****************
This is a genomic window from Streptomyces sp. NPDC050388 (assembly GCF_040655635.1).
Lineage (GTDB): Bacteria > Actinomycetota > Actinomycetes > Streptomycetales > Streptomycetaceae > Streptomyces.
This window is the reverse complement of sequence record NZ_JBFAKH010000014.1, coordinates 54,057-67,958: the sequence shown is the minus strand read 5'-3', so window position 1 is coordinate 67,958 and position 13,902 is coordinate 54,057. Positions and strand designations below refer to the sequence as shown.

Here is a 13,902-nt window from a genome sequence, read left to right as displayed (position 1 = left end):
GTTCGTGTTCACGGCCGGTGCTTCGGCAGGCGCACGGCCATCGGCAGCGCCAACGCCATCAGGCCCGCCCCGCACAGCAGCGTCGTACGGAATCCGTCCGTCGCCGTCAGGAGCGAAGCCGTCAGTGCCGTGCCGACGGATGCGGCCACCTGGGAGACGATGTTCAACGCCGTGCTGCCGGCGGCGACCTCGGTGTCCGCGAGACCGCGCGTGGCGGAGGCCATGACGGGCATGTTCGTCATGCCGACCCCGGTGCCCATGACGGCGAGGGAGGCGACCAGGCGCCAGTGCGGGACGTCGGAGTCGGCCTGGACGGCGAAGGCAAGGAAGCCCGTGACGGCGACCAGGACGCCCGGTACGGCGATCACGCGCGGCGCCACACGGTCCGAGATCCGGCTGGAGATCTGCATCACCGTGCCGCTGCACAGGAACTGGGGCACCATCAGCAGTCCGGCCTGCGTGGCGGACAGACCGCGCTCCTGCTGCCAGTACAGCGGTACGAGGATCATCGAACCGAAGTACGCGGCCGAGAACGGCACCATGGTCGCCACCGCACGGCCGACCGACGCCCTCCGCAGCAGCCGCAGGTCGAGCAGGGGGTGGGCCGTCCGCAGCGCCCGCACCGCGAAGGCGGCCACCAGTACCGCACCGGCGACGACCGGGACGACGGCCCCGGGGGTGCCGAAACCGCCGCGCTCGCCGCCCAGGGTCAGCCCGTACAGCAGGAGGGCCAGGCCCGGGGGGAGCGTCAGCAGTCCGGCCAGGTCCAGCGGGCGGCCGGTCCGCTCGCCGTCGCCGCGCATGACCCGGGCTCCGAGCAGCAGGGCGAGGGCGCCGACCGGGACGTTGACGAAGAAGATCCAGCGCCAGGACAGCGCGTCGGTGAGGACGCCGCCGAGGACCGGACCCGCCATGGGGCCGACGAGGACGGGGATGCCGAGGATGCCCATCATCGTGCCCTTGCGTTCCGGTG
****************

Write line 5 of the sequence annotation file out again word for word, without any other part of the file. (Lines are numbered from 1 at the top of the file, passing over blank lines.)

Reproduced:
GTTCGTGTTCACGGCCGGTGCTTCGGCAGGCGCACGGCCATCGGCAGCGCCAACGCCATCAGGCCCGCCCCGCACAGCAGCGTCGTACGGAATCCGTCCGTCGCCGTCAGGAGCGAAGCCGTCAGTGCCGTGCCGACGGATGCGGCCACCTGGGAGACGATGTTCAACGCCGTGCTGCCGGCGGCGACCTCGGTGTCCGCGAGACCGCGCGTGGCGGAGGCCATGACGGGCATGTTCGTCATGCCGACCCCGGTGCCCATGACGGCGAGGGAGGCGACCAGGCGCCAGTGCGGGACGTCGGAGTCGGCCTGGACGGCGAAGGCAAGGAAGCCCGTGACGGCGACCAGGACGCCCGGTACGGCGATCACGCGCGGCGCCACACGGTCCGAGATCCGGCTGGAGATCTGCATCACCGTGCCGCTGCACAGGAACTGGGGCACCATCAGCAGTCCGGCCTGCGTGGCGGACAGACCGCGCTCCTGCTGCCAGTACAGCGGTACGAGGATCATCGAACCGAAGTACGCGGCCGAGAACGGCACCATGGTCGCCACCGCACGGCCGACCGACGCCCTCCGCAGCAGCCGCAGGTCGAGCAGGGGGTGGGCCGTCCGCAGCGCCCGCACCGCGAAGGCGGCCACCAGTACCGCACCGGCGACGACCGGGACGACGGCCCCGGGGGTGCCGAAACCGCCGCGCTCGCCGCCCAGGGTCAGCCCGTACAGCAGGAGGGCCAGGCCCGGGGGGAGCGTCAGCAGTCCGGCCAGGTCCAGCGGGCGGCCGGTCCGCTCGCCGTCGCCGCGCATGACCCGGGCTCCGAGCAGCAGGGCGAGGGCGCCGACCGGGACGTTGACGAAGAAGATCCAGCGCCAGGACAGCGCGTCGGTGAGGACGCCGCCGAGGACCGGACCCGCCATGGGGCCGACGAGGACGGGGATGCCGAGGATGCCCATCATCGTGCCCTTGCGTTCCGGTG